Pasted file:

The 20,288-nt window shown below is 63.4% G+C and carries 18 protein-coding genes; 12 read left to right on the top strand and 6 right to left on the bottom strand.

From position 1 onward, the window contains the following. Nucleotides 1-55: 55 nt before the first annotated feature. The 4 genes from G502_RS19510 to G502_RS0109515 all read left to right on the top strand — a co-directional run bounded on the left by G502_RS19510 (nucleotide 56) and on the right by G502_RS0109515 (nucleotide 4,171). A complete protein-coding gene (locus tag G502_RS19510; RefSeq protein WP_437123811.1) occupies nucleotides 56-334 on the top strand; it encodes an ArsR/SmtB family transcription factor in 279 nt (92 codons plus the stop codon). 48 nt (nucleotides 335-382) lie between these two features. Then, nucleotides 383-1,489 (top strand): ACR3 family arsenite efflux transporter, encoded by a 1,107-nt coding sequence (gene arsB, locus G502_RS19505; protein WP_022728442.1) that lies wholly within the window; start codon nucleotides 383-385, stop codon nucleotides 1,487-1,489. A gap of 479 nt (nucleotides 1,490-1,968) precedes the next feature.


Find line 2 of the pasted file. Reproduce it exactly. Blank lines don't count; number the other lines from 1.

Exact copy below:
From position 1 onward, the window contains the following. Nucleotides 1-55: 55 nt before the first annotated feature. The 4 genes from G502_RS19510 to G502_RS0109515 all read left to right on the top strand — a co-directional run bounded on the left by G502_RS19510 (nucleotide 56) and on the right by G502_RS0109515 (nucleotide 4,171). A complete protein-coding gene (locus tag G502_RS19510; RefSeq protein WP_437123811.1) occupies nucleotides 56-334 on the top strand; it encodes an ArsR/SmtB family transcription factor in 279 nt (92 codons plus the stop codon). 48 nt (nucleotides 335-382) lie between these two features. Then, nucleotides 383-1,489 (top strand): ACR3 family arsenite efflux transporter, encoded by a 1,107-nt coding sequence (gene arsB, locus G502_RS19505; protein WP_022728442.1) that lies wholly within the window; start codon nucleotides 383-385, stop codon nucleotides 1,487-1,489. A gap of 479 nt (nucleotides 1,490-1,968) precedes the next feature.